Research Results of “Home Quarantine and Informal Home Care during COVID-19”
Facing the surging need for home quarantine and informal home care during COVID-19, CCOUC conducted a series of study, including a territory-wide large scale random digit dialing telephone surveys from 22 March to 1 April 2020 of 765 individuals aged 18 or above in Hong Kong and a review on implications of home care in COVID-19.
To facilitate community knowledge transfer, CCOUC Director Professor Emily Chan and Deputy Director Professor Kevin Hung release the following research findings to the news media on 9 June 2020.
Home Quarantine and Caregiving to Non-Infected Family Members during COVID-19
- A quarter (25.1%) of respondents (n = 192) reported that they engage in regular home care responsibilities during the COVID-19 epidemic.
- Heavy burden: Among these 192 respondents, more than half reported the need to take care of 2 or more family members (take care of 2 family members: 35.4%; 3 or more family member: 18.8%; 1 family member: 45.8%).
- Double Burden: Over half of these 192 respondents were economically active, bearing a double burden of working and being the primary care provider.
- Care for older people and disabled: Quite a number of these respondents had been caring for frail older adults (28%) and those with disabilities (7.4%).
- Lack of community support: A fifth (20%) of the care providers reported that they previously used community services and centres (e.g., school and day care centre) before COVID-19. Among these community service users, about 40% had stopped or decreased the use of those services due to closure during the epidemic.
- Lack of knowledge and psychological stress: A proportion of these informal home care providers reported having inadequate knowledge about the healthcare duties required and increased psychological stress.
- 4.2% of respondents (n = 32) reported that they practiced home quarantine for COVID-19, where 71.9% (23/32) were voluntarily and 28.1% (9/32) were compulsorily quarantined.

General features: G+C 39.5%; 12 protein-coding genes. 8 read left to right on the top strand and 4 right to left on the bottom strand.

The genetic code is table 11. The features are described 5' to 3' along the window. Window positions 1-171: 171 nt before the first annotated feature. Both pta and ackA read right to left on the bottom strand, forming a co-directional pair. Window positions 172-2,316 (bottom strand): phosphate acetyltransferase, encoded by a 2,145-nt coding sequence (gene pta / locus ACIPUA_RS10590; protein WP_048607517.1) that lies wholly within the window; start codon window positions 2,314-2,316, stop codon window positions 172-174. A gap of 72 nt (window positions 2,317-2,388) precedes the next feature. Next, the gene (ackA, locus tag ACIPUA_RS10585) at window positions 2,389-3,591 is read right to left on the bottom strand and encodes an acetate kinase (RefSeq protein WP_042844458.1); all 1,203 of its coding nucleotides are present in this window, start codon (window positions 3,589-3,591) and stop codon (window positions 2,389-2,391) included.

- History of recent travel abroad (13/32 = 40.6%) and close contact with confirmed patients (6/32 = 18.8%) were the most cited reasons for home quarantine.
The Forgotten Informal Home Care Providers
- People in need of home care are not limited to those related to COVID-19.
- Other patients: A large proportion of home care recipients include patients with chronic diseases, mental disorders, or disabilities who require essential life-sustaining care, health maintenance support, and supplementary care during this pandemic.
- Infants, young school-aged children (affected by school closure), and older people might be healthy but dependent individuals who need home care.
- Vulnerable people living alone: It is important to identify a suitable support model for people living alone—e.g. a buddy system.
- Home care for people living in informal settlements and other special dwelling conditions, e.g. bond room/subdivided housing, multiple-dwelling units, and displaced refugee settings.
- Home care for severely ill patients: Culturally and gender sensitive guidance related to home care for severely ill patients who are unable to access health facilities, including for the provision of home-based palliative care, is also required.
- Caregivers of multiple care recipients: It is important to identify caregivers with a disproportionate care burden, such as those with multiple care recipients.
- Domestic violence: Public health measures, such as home isolation designed to support disease control and prevention, might have unintended consequences and has been associated with increases in domestic violence toward women recorded globally during lockdowns.
- Resources: There should also be information and material resources, mental health support, salary package with special annual leave for care providers, and flexible workplace policies to enable informal home care duties.
- Ways to improve informal home care: Health outcome monitoring, feasibility evaluation of telemedicine, provision of disease-specific advice, home schooling support, and capacity-building for care providers could all help to enhance the quality of informal home care.
- Clinical outcomes of home care recipients: There is a lack of studies in clinical outcomes of care recipients associated with home care.
- Further research is needed to direct policy, guidelines, resources, clinical support, quality assurance, and monitoring and outcome evaluation for informal caregivers.
- Research is required to examine how the closure of elderly residential care facilities and schools has placed additional burdens on informal care providers.
- Chan EYY, Gobat N, Kim JH, Newnham EA, Huang Z, Hung H, et al. Informal home care providers: the forgotten health-care workers during the COVID-19 pandemic. Lancet. 2020. doi:https://doi.org/10.1016/S0140-6736(20)31254-X
- Chan EYY, Huang Z, Lo ESK, Hung KKC, Wong ELY, Wong SYS. Sociodemographic Predictors of Health Risk Perception, Attitude and Behavior Practices Associated with Health-Emergency Disaster Risk Management for Biological Hazards: The Case of COVID-19 Pandemic in Hong Kong, SAR China. Int J Environ Res Public Health. 2020; 17:3869.
- Chan EYY, Gobat N, Hung H, MacGregor H, Wong E, Cheung A, Huang Z, Hung K, Kim JH, Lo ESK, Tam Z, Wong CS. A review on implications of home care in a biological hazard: The case of SARS-CoV-2/COVID-19 (Health-Emergency and Disaster Risk Management (Health-EDRM) Technical Brief Series #202001). Hong Kong: CCOUC; 20120 May 27, 31 p.